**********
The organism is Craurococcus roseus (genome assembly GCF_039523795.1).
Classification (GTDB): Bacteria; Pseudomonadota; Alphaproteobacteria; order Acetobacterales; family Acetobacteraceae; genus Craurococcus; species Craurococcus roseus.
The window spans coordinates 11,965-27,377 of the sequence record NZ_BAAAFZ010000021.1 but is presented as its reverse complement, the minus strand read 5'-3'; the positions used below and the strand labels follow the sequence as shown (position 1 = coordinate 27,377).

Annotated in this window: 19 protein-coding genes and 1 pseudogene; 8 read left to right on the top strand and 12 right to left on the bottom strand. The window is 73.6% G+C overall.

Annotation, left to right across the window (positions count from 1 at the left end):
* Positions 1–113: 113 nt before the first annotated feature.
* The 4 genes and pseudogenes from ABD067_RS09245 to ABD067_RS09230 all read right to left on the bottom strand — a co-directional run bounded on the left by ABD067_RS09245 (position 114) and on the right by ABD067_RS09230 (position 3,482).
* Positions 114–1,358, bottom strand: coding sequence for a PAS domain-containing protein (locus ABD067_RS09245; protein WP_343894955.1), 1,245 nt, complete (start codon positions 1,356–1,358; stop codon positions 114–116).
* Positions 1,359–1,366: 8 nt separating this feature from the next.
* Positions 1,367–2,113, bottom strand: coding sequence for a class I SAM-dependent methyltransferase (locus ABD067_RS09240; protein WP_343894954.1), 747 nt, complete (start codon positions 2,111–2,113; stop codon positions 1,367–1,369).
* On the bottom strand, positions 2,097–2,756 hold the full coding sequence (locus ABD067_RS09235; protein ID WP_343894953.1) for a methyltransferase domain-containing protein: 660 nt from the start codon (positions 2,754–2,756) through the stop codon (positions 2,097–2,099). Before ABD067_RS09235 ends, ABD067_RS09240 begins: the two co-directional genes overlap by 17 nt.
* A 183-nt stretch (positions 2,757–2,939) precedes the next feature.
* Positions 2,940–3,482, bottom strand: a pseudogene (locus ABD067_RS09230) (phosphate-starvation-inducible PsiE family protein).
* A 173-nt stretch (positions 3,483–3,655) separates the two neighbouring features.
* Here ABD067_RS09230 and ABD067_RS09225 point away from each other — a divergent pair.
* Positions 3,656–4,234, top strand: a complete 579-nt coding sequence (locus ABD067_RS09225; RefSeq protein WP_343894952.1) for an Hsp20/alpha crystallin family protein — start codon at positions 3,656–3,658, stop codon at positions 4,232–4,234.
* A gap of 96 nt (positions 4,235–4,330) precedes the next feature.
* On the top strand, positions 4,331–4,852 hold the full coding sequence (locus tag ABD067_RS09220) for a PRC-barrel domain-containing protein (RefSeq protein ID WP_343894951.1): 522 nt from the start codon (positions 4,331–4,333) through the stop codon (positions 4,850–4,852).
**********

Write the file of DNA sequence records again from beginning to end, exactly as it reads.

The organism is Craurococcus roseus (genome assembly GCF_039523795.1).
Classification (GTDB): Bacteria; Pseudomonadota; Alphaproteobacteria; order Acetobacterales; family Acetobacteraceae; genus Craurococcus; species Craurococcus roseus.
The window spans coordinates 11,965-27,377 of the sequence record NZ_BAAAFZ010000021.1 but is presented as its reverse complement, the minus strand read 5'-3'; the positions used below and the strand labels follow the sequence as shown (position 1 = coordinate 27,377).

Annotated in this window: 19 protein-coding genes and 1 pseudogene; 8 read left to right on the top strand and 12 right to left on the bottom strand. The window is 73.6% G+C overall.

Annotation, left to right across the window (positions count from 1 at the left end):
* Positions 1–113: 113 nt before the first annotated feature.
* The 4 genes and pseudogenes from ABD067_RS09245 to ABD067_RS09230 all read right to left on the bottom strand — a co-directional run bounded on the left by ABD067_RS09245 (position 114) and on the right by ABD067_RS09230 (position 3,482).
* Positions 114–1,358, bottom strand: coding sequence for a PAS domain-containing protein (locus ABD067_RS09245; protein WP_343894955.1), 1,245 nt, complete (start codon positions 1,356–1,358; stop codon positions 114–116).
* Positions 1,359–1,366: 8 nt separating this feature from the next.
* Positions 1,367–2,113, bottom strand: coding sequence for a class I SAM-dependent methyltransferase (locus ABD067_RS09240; protein WP_343894954.1), 747 nt, complete (start codon positions 2,111–2,113; stop codon positions 1,367–1,369).
* On the bottom strand, positions 2,097–2,756 hold the full coding sequence (locus ABD067_RS09235; protein ID WP_343894953.1) for a methyltransferase domain-containing protein: 660 nt from the start codon (positions 2,754–2,756) through the stop codon (positions 2,097–2,099). Before ABD067_RS09235 ends, ABD067_RS09240 begins: the two co-directional genes overlap by 17 nt.
* A 183-nt stretch (positions 2,757–2,939) precedes the next feature.
* Positions 2,940–3,482, bottom strand: a pseudogene (locus ABD067_RS09230) (phosphate-starvation-inducible PsiE family protein).
* A 173-nt stretch (positions 3,483–3,655) separates the two neighbouring features.
* Here ABD067_RS09230 and ABD067_RS09225 point away from each other — a divergent pair.
* Positions 3,656–4,234, top strand: a complete 579-nt coding sequence (locus ABD067_RS09225; RefSeq protein WP_343894952.1) for an Hsp20/alpha crystallin family protein — start codon at positions 3,656–3,658, stop codon at positions 4,232–4,234.
* A gap of 96 nt (positions 4,235–4,330) precedes the next feature.
* On the top strand, positions 4,331–4,852 hold the full coding sequence (locus tag ABD067_RS09220) for a PRC-barrel domain-containing protein (RefSeq protein ID WP_343894951.1): 522 nt from the start codon (positions 4,331–4,333) through the stop codon (positions 4,850–4,852).